Sufjan Stevens has a lot to live up to.
He is after all the artist who at one point was planning to make an album for each of the 50 states and claims to be able to fold a fitted sheet.
Superpowers aside, his music has earned him a following that loves his folk-soaked, layered sound that is both lyrically and sonically beautiful.
His latest album ‘The Age of Adz’ (released Oct. 12) destroys that in the best way possible.
Drawing inspiration from a disillusionment with the current world as a theme, Stevens takes his sound in a totally new direction.
Gone are the banjo strings and quiet harmonicas of his earlier work, and in their place are hyper-produced digital effects.
Instruments are drenched in pseudo-futuristic tones and the album’s vocals seem to be more derivatives of a hard drive than a musically inclined 35-year-old from Detroit.
In spite of all the changes this record somehow still manages to sound unmistakably like a Sufjan Stevens release.
Every facet of The Age of Adz (pronounced ‘odds’) is stunning.
The disc progresses and evolves like a concept album with a story that is driven by sound rather than plot.
On the first track, “Futile Devices,” Stevens quietly provides a poignantly dead-on description of a love that is beyond words, “I would say I love you, but saying it out loud is hard/Words are futile devices” that would not at all seem out of place on any of his earlier releases.
But, the literal buzz and explosion of electronic sound that leads into track two, “Too Much,” makes it clear that this album is in new territory.
Each subsequent song is more closely tied to the new sound and technology than the last.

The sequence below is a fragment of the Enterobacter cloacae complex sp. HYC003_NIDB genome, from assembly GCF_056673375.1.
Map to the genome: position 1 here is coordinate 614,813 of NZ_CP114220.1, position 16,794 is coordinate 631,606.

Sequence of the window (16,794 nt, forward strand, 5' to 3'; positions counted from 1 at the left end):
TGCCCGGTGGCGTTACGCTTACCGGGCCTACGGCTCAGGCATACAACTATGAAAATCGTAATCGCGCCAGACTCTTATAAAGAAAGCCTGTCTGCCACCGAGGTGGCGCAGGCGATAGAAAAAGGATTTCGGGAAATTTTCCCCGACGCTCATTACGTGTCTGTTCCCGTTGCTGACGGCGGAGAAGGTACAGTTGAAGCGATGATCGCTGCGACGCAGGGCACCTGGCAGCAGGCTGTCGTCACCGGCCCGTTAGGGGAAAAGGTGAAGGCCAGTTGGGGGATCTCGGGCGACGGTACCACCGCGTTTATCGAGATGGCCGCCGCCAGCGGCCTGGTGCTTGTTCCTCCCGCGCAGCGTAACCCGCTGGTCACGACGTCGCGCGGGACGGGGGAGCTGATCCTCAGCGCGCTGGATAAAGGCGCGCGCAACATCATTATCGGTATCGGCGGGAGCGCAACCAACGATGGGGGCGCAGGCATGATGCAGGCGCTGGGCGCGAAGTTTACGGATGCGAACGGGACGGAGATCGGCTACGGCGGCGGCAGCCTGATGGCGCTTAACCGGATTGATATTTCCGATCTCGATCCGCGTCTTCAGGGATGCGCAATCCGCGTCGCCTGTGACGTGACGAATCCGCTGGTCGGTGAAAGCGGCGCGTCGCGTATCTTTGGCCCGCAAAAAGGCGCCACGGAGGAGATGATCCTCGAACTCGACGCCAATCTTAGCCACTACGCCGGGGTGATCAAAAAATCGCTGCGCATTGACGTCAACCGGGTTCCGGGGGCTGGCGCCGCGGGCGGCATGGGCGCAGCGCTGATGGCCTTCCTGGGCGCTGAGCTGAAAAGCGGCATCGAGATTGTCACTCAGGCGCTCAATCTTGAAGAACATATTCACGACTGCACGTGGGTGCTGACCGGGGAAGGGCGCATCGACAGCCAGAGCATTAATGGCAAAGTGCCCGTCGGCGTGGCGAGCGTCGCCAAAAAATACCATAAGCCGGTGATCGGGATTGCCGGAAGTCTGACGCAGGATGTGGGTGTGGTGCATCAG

Track eight, “Vesuvius,” sounds as if its backbeat is a computer’s failing pulse, and the following song ,“All For Myself,” has a vocal sample taken from 2005’s Illinois album digitized and run backwards repeating throughout.
This all builds to the climactic final song, “Impossible Soul,” a 25 minute epic that runs the same sonic theme as the whole album, but in reverse.
The song contains multiple sections of full singing and instrumentation broken up by sudden bursts of electronics that fade in and out. With each passing section there is an increasing use/emphasis of Stevens’ new sound.
This peaks at the 12 minute mark with a verse sung through the most powerful and legitimate use of Auto-Tune I have ever heard.
From that point on the electronic influence slowly wanes and is totally removed for the last three minutes when the album comes full-circle as Stevens sings the final notes of the record in his more recognizable, but still beautiful, style.
As a whole this record is a triumph in every sense of the word.
The ability to shift to a vastly different overall experience without losing any of his former familiarity indicates an artist at the top of his game who is confident in his ability to go in new directions without giving up on what he started with.
Stevens has drastically changed his approach to making and presenting music and has come away with an incredibly powerful album that is completely new and true to his roots all at once.